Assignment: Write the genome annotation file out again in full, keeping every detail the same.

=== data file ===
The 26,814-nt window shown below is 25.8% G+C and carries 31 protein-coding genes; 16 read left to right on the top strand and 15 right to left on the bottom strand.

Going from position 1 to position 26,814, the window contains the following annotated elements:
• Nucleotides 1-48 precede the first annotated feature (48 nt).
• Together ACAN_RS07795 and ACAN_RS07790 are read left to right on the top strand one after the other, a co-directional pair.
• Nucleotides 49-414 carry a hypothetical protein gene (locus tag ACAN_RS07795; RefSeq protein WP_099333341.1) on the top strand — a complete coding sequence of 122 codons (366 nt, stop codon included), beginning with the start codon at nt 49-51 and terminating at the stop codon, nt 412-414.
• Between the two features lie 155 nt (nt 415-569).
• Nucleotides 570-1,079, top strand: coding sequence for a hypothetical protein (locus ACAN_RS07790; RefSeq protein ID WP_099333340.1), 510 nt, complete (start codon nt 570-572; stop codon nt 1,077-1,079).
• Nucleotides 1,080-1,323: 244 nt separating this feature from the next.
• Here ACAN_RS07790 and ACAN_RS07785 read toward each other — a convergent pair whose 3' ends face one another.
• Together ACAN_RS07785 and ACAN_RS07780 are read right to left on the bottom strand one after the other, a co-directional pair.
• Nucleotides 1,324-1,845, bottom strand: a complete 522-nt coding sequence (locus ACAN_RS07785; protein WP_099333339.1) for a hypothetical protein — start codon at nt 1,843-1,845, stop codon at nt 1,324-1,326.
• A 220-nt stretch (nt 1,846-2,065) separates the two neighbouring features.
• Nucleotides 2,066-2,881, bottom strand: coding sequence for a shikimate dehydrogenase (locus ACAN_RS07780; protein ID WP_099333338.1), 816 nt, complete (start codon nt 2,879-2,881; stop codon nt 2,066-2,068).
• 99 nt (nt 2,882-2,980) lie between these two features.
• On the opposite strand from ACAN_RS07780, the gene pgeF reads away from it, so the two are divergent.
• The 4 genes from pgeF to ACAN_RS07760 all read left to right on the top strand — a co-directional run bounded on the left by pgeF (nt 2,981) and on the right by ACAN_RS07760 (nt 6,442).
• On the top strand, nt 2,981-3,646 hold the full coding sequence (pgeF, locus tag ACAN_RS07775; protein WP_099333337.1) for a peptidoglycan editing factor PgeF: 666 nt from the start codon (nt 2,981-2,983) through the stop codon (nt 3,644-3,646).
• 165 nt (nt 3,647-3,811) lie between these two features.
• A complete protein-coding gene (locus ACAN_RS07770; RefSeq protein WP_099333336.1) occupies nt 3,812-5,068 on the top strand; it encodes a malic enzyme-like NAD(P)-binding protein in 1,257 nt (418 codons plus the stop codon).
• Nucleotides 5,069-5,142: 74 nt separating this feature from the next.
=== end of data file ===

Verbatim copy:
The 26,814-nt window shown below is 25.8% G+C and carries 31 protein-coding genes; 16 read left to right on the top strand and 15 right to left on the bottom strand.

Going from position 1 to position 26,814, the window contains the following annotated elements:
• Nucleotides 1-48 precede the first annotated feature (48 nt).
• Together ACAN_RS07795 and ACAN_RS07790 are read left to right on the top strand one after the other, a co-directional pair.
• Nucleotides 49-414 carry a hypothetical protein gene (locus tag ACAN_RS07795; RefSeq protein WP_099333341.1) on the top strand — a complete coding sequence of 122 codons (366 nt, stop codon included), beginning with the start codon at nt 49-51 and terminating at the stop codon, nt 412-414.
• Between the two features lie 155 nt (nt 415-569).
• Nucleotides 570-1,079, top strand: coding sequence for a hypothetical protein (locus ACAN_RS07790; RefSeq protein ID WP_099333340.1), 510 nt, complete (start codon nt 570-572; stop codon nt 1,077-1,079).
• Nucleotides 1,080-1,323: 244 nt separating this feature from the next.
• Here ACAN_RS07790 and ACAN_RS07785 read toward each other — a convergent pair whose 3' ends face one another.
• Together ACAN_RS07785 and ACAN_RS07780 are read right to left on the bottom strand one after the other, a co-directional pair.
• Nucleotides 1,324-1,845, bottom strand: a complete 522-nt coding sequence (locus ACAN_RS07785; protein WP_099333339.1) for a hypothetical protein — start codon at nt 1,843-1,845, stop codon at nt 1,324-1,326.
• A 220-nt stretch (nt 1,846-2,065) separates the two neighbouring features.
• Nucleotides 2,066-2,881, bottom strand: coding sequence for a shikimate dehydrogenase (locus ACAN_RS07780; protein ID WP_099333338.1), 816 nt, complete (start codon nt 2,879-2,881; stop codon nt 2,066-2,068).
• 99 nt (nt 2,882-2,980) lie between these two features.
• On the opposite strand from ACAN_RS07780, the gene pgeF reads away from it, so the two are divergent.
• The 4 genes from pgeF to ACAN_RS07760 all read left to right on the top strand — a co-directional run bounded on the left by pgeF (nt 2,981) and on the right by ACAN_RS07760 (nt 6,442).
• On the top strand, nt 2,981-3,646 hold the full coding sequence (pgeF, locus tag ACAN_RS07775; protein WP_099333337.1) for a peptidoglycan editing factor PgeF: 666 nt from the start codon (nt 2,981-2,983) through the stop codon (nt 3,644-3,646).
• 165 nt (nt 3,647-3,811) lie between these two features.
• A complete protein-coding gene (locus ACAN_RS07770; RefSeq protein WP_099333336.1) occupies nt 3,812-5,068 on the top strand; it encodes a malic enzyme-like NAD(P)-binding protein in 1,257 nt (418 codons plus the stop codon).
• Nucleotides 5,069-5,142: 74 nt separating this feature from the next.